Viet-AID has been working on the project for several years and is now moving forward on it with the Boston Redevelopment Authority.

“We are very happy that we received overwhelming support from the neighborhood,” Pham said. “The project will bring change and provide decent housing for working families in the neighborhood.”

Pham has been executive director of Viet-AID for the last two-and-a-half years, but he has been on the organization’s board for 10 years and was involved with it from its launch, so he has seen the growth first hand.

Viet-AID started with one staff member and now has 15 full-time staff employees, 30 part-time teachers for its education programs and about 100 volunteers, according to Pham.

“When people think of Dorchester they may not get a fuzzy feeling – we want to change that,” Pham said. “We want to make it a nice place and a cultural hub and a business destination. We are still small, but even with our small organization we have still been able to make a difference and improve the neighborhood. The demand for our services keeps increasing.”

Pham said Viet-AID’s leaders were thrilled to be singled out by the Dorchester House and a 20-person delegation from the organization attended the gala last week to receive the honor. According to Pham, it is the first community award Viet-AID has received.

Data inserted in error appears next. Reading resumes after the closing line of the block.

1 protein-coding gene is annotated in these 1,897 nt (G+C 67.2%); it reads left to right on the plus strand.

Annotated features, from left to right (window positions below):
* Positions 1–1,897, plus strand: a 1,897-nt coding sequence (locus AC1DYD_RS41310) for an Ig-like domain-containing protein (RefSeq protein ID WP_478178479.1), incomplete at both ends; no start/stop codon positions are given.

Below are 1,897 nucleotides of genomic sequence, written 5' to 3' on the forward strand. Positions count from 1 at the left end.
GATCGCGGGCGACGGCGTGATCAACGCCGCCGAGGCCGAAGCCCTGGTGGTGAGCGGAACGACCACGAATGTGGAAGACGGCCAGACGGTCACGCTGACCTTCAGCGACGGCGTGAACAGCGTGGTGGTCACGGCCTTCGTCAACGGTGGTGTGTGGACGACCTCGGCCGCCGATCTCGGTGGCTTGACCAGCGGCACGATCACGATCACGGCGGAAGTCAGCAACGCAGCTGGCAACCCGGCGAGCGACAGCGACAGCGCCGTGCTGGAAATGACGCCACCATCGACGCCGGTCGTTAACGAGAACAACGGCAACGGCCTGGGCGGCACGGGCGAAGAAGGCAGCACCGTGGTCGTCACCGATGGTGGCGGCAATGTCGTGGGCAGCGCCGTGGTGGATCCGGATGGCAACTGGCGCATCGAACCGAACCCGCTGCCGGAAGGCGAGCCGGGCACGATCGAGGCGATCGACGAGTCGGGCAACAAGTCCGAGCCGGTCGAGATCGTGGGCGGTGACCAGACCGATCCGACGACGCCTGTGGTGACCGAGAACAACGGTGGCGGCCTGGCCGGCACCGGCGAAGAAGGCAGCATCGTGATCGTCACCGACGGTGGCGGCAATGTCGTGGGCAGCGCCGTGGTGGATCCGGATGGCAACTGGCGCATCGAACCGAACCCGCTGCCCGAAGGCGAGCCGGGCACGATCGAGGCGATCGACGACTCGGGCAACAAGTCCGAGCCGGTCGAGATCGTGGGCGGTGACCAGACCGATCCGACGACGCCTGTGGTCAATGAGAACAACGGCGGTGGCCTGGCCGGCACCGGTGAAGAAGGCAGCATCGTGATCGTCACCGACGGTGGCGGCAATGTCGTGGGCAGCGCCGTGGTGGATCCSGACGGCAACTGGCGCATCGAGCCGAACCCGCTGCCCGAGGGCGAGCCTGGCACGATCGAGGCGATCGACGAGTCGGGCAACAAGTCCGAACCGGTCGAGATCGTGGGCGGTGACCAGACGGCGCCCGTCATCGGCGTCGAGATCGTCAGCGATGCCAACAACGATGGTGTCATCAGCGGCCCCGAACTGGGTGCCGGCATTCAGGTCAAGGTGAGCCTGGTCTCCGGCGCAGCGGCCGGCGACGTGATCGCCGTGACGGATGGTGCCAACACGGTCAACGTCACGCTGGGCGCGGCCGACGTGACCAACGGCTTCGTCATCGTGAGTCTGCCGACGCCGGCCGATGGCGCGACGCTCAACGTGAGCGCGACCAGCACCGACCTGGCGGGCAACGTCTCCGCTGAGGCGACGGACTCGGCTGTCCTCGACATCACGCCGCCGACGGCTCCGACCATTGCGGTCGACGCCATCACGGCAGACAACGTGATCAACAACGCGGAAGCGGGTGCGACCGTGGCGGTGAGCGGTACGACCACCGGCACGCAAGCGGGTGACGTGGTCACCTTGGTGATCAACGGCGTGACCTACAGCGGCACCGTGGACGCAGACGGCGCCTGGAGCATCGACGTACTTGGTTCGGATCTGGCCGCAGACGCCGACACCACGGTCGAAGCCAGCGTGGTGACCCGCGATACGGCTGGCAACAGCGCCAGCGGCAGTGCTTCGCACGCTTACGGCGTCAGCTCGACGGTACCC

“We are very grateful and very humbled by the award,” he said. “We just try to do our best to make Field Corners the best place for everybody. We are grateful for any recognition for our contribution to our community.”

At its annual gala, the Dorchester House also honored Fair Foods and Mt. Washington Bank.

Fair Foods is a nonprofit organization that fights hunger in the area with food distribution services. According to the Dorchester House’s Ramos, Fair Foods has distributed 63 million pounds.

Mt. Washington Bank, which first opened in Dorchester in 2002, has donated over $2 million to local community groups and was singled out for its philanthropic efforts, Ramos said.

While the Dorchester House opened in 1887 as a settlement house to serve low-income residents and immigrants in Fields Corner, the organization grew to open a community health center in the 1970s. Today the health center offers a wide range of services including primary care, oral care, eye care, OB/GYN care, physical therapy, substance abuse programs and social services.

According to Ramos, it is very important for the Dorchester House to work with other groups and organizations in the community, such as Viet-AID. For example, he said that many of the center’s patients are Vietnamese and working with Viet-AID helps Dorchester House stay in touch with the community so all know the services it provides.

“I don’t think any of us could exist without the other institutions in the neighborhood,” Ramos said. “Each institution is another resource to help in the quality lives of people. To know that these institutions exist in the neighborhood is important to us.”

Overall, Ramos was thrilled with the success of its annual gala and in particular the decision to honor other organizations and get them involved with the event.

“It went very well. We were very, very pleased. We had over 300 people that attended so it was one of our larger events,” he said. “It made for a really wonderful evening.”